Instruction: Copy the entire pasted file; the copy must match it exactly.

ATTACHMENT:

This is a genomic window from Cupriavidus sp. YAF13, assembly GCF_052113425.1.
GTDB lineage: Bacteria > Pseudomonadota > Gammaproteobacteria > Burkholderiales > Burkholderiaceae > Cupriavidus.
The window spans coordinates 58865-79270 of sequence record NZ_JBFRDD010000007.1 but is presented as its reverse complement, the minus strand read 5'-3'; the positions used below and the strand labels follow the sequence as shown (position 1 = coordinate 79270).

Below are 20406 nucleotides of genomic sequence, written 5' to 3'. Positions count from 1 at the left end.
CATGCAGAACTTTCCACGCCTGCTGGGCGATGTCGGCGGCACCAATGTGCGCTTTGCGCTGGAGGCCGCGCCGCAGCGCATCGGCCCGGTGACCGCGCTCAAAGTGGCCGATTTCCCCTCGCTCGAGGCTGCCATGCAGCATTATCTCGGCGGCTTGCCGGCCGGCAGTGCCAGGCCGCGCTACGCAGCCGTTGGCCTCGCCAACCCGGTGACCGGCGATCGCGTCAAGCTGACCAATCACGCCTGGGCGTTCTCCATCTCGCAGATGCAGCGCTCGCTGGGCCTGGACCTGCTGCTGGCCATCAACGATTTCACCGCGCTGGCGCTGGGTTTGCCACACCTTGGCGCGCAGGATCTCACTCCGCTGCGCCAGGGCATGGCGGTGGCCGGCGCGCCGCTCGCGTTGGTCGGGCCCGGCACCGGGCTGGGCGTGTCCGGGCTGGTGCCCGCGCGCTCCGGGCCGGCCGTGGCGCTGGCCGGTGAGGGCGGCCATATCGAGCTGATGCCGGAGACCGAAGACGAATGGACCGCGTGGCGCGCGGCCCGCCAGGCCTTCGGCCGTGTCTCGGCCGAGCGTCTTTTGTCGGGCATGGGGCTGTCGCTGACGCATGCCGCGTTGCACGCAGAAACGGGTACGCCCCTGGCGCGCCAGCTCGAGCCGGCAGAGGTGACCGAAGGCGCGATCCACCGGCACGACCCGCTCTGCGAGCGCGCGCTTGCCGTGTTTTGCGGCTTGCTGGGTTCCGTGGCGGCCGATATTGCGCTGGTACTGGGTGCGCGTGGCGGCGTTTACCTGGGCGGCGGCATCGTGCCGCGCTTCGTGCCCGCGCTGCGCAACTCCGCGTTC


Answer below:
This is a genomic window from Cupriavidus sp. YAF13, assembly GCF_052113425.1.
GTDB lineage: Bacteria > Pseudomonadota > Gammaproteobacteria > Burkholderiales > Burkholderiaceae > Cupriavidus.
The window spans coordinates 58865-79270 of sequence record NZ_JBFRDD010000007.1 but is presented as its reverse complement, the minus strand read 5'-3'; the positions used below and the strand labels follow the sequence as shown (position 1 = coordinate 79270).

Below are 20406 nucleotides of genomic sequence, written 5' to 3'. Positions count from 1 at the left end.
CATGCAGAACTTTCCACGCCTGCTGGGCGATGTCGGCGGCACCAATGTGCGCTTTGCGCTGGAGGCCGCGCCGCAGCGCATCGGCCCGGTGACCGCGCTCAAAGTGGCCGATTTCCCCTCGCTCGAGGCTGCCATGCAGCATTATCTCGGCGGCTTGCCGGCCGGCAGTGCCAGGCCGCGCTACGCAGCCGTTGGCCTCGCCAACCCGGTGACCGGCGATCGCGTCAAGCTGACCAATCACGCCTGGGCGTTCTCCATCTCGCAGATGCAGCGCTCGCTGGGCCTGGACCTGCTGCTGGCCATCAACGATTTCACCGCGCTGGCGCTGGGTTTGCCACACCTTGGCGCGCAGGATCTCACTCCGCTGCGCCAGGGCATGGCGGTGGCCGGCGCGCCGCTCGCGTTGGTCGGGCCCGGCACCGGGCTGGGCGTGTCCGGGCTGGTGCCCGCGCGCTCCGGGCCGGCCGTGGCGCTGGCCGGTGAGGGCGGCCATATCGAGCTGATGCCGGAGACCGAAGACGAATGGACCGCGTGGCGCGCGGCCCGCCAGGCCTTCGGCCGTGTCTCGGCCGAGCGTCTTTTGTCGGGCATGGGGCTGTCGCTGACGCATGCCGCGTTGCACGCAGAAACGGGTACGCCCCTGGCGCGCCAGCTCGAGCCGGCAGAGGTGACCGAAGGCGCGATCCACCGGCACGACCCGCTCTGCGAGCGCGCGCTTGCCGTGTTTTGCGGCTTGCTGGGTTCCGTGGCGGCCGATATTGCGCTGGTACTGGGTGCGCGTGGCGGCGTTTACCTGGGCGGCGGCATCGTGCCGCGCTTCGTGCCCGCGCTGCGCAACTCCGCGTTC